Radcliffe Department of Medicine, Annual Symposium, Oxford, 2016
For the first time, gene therapy for cystic fibrosis (CF) has had a beneficial effect on lung function. Plasmid engineering, the optimisation of the gene therapy formulation and toxicology studies in mice and sheep supported progression to clinical trials in CF patients. The formulation, which is aerosolised to the lungs, is composed of cationic liposomes complexed with a plasmid that is completely free of CpG dinucleotides and directs persistent high-level expression of codon-optimised CFTR under the control of the hCEFI promoter/enhancer (Hyde et al 2008 Nature Biotechnology 26: 549-551).
A Phase 1/2a dose escalation trial in 35 CF patients identified a safe (5ml) aerosol dose delivered to the lungs via a Trudell AeroEclipseII nebuliser. Subsequently, in a randomised, double-blind, placebo-controlled Phase 2b study, CF patients were given 12 aerosol doses at monthly (28±5 day) intervals.
The patients started the trial with an FEV1 % predicted lung function of between 50 and 90%, which was measured every month and at the end of the trial. They received 5ml of either nebulised plasmid‑liposome complexes (Active; n=64) or 0·9% saline (Placebo; n= 52) every 28 days. A significant treatment effect was observed in the Active group versus Placebo after 12 months, based on the primary outcome measure (FEV1; 3·7%, 95% CI 0·1–7·3; p=0·046), associated with a stabilisation of lung function.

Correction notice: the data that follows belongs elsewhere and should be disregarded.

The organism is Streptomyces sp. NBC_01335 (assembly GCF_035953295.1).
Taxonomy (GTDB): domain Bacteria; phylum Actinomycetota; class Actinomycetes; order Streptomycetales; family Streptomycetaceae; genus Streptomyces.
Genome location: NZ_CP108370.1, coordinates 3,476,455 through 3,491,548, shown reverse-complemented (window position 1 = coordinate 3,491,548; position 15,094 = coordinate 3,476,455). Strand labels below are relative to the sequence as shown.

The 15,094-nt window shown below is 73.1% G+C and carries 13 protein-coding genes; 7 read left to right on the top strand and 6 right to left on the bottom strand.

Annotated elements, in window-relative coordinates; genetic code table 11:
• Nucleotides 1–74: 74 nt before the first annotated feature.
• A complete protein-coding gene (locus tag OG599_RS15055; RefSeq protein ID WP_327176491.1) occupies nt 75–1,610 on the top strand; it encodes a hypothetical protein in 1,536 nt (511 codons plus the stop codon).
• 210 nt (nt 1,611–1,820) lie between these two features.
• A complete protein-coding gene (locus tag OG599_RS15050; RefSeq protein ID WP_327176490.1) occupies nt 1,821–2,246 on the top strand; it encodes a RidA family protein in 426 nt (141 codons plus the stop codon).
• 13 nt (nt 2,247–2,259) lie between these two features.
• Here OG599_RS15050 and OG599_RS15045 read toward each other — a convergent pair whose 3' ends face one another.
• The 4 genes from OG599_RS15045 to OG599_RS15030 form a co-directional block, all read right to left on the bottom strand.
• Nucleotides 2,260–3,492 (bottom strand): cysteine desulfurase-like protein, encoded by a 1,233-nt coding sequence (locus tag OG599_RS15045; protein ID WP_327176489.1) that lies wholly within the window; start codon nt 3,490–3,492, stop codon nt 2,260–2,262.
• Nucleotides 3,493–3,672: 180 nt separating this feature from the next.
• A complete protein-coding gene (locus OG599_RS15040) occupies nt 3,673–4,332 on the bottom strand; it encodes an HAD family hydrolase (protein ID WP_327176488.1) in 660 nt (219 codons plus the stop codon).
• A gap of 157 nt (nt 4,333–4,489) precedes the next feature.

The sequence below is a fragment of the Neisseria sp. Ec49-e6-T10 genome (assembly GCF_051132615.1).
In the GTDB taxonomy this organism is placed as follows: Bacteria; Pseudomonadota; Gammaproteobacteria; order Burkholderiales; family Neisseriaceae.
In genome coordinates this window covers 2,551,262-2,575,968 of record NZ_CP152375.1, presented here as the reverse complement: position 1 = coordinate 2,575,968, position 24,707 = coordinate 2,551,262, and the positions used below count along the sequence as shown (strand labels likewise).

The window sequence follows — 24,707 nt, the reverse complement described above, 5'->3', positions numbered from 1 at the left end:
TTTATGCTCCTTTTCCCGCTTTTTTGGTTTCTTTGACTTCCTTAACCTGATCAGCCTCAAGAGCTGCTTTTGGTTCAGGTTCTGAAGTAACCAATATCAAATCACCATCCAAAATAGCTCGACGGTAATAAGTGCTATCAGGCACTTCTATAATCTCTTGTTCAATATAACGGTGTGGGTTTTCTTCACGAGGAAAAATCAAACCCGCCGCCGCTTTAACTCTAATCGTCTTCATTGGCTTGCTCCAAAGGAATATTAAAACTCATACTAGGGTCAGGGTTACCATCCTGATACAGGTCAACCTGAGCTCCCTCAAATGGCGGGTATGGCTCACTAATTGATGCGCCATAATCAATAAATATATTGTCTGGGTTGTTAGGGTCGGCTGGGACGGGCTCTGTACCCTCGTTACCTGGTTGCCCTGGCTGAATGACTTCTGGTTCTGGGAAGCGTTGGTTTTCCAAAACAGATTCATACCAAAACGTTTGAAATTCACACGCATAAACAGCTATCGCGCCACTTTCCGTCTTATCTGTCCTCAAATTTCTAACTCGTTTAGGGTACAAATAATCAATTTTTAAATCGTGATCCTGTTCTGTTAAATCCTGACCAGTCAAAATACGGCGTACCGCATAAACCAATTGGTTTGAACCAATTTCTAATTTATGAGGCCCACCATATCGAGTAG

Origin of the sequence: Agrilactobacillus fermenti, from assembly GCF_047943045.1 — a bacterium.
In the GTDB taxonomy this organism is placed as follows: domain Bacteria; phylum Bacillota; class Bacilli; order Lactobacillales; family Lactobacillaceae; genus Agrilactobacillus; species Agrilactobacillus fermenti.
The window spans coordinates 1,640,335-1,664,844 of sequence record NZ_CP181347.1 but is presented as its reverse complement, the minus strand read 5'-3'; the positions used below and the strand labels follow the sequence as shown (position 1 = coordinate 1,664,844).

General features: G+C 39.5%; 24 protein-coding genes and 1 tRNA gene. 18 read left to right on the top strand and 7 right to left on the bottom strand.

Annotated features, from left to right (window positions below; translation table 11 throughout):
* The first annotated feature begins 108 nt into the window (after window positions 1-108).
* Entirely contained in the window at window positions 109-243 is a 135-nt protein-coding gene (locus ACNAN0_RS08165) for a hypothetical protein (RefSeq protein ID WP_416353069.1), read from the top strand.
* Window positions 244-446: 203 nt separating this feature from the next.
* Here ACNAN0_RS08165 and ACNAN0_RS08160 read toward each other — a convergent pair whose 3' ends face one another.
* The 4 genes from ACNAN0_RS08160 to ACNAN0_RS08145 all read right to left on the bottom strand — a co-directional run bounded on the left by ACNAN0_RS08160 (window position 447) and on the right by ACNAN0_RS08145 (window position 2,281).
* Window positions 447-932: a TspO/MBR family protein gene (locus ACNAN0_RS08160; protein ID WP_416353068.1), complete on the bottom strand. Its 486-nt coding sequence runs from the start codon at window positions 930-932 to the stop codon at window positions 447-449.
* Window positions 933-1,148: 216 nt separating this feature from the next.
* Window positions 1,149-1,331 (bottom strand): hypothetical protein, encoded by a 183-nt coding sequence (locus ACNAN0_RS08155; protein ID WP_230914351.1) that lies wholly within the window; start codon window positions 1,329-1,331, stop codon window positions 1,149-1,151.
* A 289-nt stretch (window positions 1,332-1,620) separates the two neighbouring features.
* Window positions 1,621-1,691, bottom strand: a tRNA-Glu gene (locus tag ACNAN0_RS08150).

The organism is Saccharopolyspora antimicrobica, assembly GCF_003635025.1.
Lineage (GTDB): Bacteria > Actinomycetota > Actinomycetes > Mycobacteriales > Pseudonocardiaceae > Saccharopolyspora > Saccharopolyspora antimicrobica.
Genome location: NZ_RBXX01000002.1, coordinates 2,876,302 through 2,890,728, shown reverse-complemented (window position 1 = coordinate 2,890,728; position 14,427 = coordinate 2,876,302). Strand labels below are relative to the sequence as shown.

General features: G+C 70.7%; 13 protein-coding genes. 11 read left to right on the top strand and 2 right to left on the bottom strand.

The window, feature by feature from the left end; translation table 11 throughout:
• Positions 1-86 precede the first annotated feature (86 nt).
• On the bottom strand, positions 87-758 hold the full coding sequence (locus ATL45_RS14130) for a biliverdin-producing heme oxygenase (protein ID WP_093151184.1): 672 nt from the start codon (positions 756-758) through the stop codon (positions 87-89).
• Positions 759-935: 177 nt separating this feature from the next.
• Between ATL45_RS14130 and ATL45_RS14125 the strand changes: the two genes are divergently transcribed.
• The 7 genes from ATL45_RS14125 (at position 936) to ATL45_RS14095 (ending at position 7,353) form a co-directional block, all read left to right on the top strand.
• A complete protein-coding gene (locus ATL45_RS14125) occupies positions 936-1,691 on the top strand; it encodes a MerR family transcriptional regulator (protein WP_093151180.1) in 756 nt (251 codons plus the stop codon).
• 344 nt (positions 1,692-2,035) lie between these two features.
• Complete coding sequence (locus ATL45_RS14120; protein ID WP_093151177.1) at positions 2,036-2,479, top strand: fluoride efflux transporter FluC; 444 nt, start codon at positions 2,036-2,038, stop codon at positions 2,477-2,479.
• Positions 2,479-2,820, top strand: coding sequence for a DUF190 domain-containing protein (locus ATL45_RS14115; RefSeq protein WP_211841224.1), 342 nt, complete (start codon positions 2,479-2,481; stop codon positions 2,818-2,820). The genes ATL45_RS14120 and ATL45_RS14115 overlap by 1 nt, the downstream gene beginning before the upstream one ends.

The treatment was well-tolerated with no significant difference in treatment-attributable adverse events between groups.
These results demonstrate the potential to halt declining lung function in young CF sufferers and further clinical trials are planned to assess the formulation for transfer to clinical care.